Citizen Speech

 Protecting Citizen Speech


IJ Client Nathan Worley

IJ Client Nathan Worley

IJ report Keep Out

Research report, Keep Out: How State Campaign Finance Laws Erect Barriers to Entry for Political Entrepreneur

Freedom of speech and freedom of association are so important that they are enshrined in the First Amendment to the U.S. Constitution.  Yet across the nation, in nearly every state, government regulation stifles the ability of citizens to exercise their rights to speak and to associate with one another to discuss the most pressing issues of the day.  The culprit?  So-called campaign finance laws.

For example, in 24 states, citizens who wish to spend money to speak out about ballot issues must register as political committees or “PACs” and navigate a complex maze of regulations.  As a result, a group of citizens in Florida who want to pool their funds to speak out against a controversial amendment that would inhibit development in the state must register with the government, appoint a treasurer, open a separate bank account, and track and report every penny that they raise and spend for their efforts.  In Colorado, a group of citizens was sued under these laws for putting up lawn signs opposing a local initiative and sending post cards to neighbors.

Another 22 states add contribution limits to these regulatory burdens for citizen groups that spend money on speech supporting or opposing candidates.  For example, in Rhode Island, individuals may contribute no more than $1000 per year to such groups.  The result is that although individuals and even corporations may spend unlimited amounts on ads saying vote for or against a candidate, individuals in Rhode Island who join together in unincorporated groups are limited to $1000 each.

To remedy this, the Institute for Justice launched its Citizen Speech Campaign on September 29, 2010.  Kicked off with a lawsuit, Andrew Nathan Worley, et al. v. Dawn K. Roberts, et al., that challenges Florida ballot issue campaign finance laws, the campaign is a nationwide effort to ensure the promise of the First Amendment’s command that government "shall make no law . . . abridging the freedom of speech."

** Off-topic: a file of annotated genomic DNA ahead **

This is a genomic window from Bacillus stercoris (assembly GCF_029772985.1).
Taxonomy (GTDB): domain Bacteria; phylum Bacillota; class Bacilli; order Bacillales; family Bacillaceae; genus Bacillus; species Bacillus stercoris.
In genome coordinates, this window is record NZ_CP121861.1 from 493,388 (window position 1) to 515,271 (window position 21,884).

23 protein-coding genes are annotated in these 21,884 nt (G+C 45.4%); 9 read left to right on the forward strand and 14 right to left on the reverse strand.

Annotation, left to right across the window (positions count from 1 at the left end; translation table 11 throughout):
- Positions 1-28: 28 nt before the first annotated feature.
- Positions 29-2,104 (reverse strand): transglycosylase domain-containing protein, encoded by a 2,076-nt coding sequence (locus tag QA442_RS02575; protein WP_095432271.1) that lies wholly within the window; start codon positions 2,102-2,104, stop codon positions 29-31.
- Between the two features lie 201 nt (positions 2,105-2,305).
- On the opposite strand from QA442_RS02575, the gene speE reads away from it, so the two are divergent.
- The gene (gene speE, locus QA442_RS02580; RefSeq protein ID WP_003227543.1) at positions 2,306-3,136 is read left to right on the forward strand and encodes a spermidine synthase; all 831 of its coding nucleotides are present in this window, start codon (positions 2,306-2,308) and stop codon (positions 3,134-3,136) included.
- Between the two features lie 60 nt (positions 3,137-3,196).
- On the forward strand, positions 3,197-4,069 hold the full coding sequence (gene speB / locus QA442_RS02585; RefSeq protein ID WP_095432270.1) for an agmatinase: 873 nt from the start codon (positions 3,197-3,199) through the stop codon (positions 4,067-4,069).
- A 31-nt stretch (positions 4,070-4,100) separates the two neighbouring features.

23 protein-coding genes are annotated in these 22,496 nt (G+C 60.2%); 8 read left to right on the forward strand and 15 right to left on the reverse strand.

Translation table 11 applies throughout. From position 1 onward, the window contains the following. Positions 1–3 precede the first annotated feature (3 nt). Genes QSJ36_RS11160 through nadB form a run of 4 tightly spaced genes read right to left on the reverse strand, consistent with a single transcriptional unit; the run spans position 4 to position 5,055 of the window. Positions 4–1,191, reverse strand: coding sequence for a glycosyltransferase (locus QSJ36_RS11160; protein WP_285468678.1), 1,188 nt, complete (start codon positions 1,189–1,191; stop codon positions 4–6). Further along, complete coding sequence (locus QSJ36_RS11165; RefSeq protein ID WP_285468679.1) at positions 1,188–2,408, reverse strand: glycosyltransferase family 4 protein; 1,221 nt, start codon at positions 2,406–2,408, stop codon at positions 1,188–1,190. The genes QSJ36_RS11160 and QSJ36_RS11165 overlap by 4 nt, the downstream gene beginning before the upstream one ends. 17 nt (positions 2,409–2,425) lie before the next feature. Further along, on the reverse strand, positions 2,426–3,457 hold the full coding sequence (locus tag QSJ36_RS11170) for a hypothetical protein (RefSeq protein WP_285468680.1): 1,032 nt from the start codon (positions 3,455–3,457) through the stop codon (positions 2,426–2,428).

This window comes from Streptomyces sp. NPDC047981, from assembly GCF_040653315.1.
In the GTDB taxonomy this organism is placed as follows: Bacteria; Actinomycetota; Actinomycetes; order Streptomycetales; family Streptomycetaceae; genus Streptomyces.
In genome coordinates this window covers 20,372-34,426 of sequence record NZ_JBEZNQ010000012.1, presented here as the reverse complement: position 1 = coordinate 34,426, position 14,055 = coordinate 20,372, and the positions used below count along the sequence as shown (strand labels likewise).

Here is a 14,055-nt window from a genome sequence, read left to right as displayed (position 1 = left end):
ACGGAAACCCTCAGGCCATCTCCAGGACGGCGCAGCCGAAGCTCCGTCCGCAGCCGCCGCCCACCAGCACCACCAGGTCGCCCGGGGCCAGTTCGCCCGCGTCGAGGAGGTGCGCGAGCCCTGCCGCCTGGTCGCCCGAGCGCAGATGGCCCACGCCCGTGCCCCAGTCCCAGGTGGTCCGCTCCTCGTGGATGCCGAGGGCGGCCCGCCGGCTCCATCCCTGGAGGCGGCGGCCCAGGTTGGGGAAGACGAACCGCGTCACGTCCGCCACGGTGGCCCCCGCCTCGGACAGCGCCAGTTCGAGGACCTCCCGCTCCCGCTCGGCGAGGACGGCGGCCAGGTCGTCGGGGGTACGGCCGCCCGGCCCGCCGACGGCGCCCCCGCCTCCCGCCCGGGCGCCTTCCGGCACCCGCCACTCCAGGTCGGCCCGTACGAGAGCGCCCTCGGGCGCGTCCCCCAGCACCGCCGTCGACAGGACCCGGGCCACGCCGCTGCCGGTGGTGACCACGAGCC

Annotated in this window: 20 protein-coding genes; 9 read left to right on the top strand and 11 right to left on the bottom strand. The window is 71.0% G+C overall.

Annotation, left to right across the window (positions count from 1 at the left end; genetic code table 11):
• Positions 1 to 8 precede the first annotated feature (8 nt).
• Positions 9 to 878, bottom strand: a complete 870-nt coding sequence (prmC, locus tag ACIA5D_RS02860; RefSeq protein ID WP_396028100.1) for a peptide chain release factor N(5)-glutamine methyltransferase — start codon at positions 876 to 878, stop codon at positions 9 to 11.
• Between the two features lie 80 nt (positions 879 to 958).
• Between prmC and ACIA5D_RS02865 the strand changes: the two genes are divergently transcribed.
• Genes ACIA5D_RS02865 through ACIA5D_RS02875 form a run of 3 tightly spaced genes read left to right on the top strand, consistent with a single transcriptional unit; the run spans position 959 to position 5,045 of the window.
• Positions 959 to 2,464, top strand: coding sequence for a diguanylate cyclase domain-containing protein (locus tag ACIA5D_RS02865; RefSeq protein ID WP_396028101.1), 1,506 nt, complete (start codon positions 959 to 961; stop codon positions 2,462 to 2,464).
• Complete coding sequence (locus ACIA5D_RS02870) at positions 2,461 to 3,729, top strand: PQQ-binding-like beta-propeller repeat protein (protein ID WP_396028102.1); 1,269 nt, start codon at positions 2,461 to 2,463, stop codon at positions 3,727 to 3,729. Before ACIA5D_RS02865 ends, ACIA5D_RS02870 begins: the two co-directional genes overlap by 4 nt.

To catalogue the various state laws that restrict citizen speech, the Institute today released a new research report, Keep Out: How State Campaign Finance Laws Erect Barriers to Entry for Political Entrepreneurs.  The report, written by University of Missouri economist Jeff Milyo, explains why citizen speakers are important and how state campaign finance laws get in their way.

Along with the report, the Institute is launching a public campaign calling on officials in the 22 states that impose both contribution limits and PAC requirements on groups that wish to speak out about candidates to bring their laws into compliance with the First Amendment.

Essential Background



Backgrounder: Protecting Citizen Speech: Lawsuit Challenging Constitutionality Of Florida Campaign Finance Regulations Kicks Off Nationwide Campaign

  For a humorous look at how politicians learn how to enact campaign finance laws that stifle free speech, watch a three minute video.
Latest Release: Grassroots Group Takes Florida’s Campaign Finance Laws to Federal Court (July 27, 2011)  

Legal Briefs and Decisions

  Download: Institute for Justice Complaint in Florida Case (PDF)
Launch Release: Institute for Justice Launches Citizens Speech Campaign To Protect Free Speech Rights During Elections (September 29, 2010)    

Additional Releases


Maps, Charts and Facts

Florida Release: Grassroots Group Protect Citizen Speech by Challenging Florida’s Campaign Finance Regulations (September 29, 2010)

Research report, Keep Out: How State Campaign Finance Laws Erect Barriers to Entry for Political Entrepreneurs
Report Release: Politicians’ Message for the Rest of Us: Keep Out! (September 29, 2010)  

Op-eds, News Articles and Links

  Op-ed: Your voice isn’t welcome here The Daily Caller (September 29, 2010)

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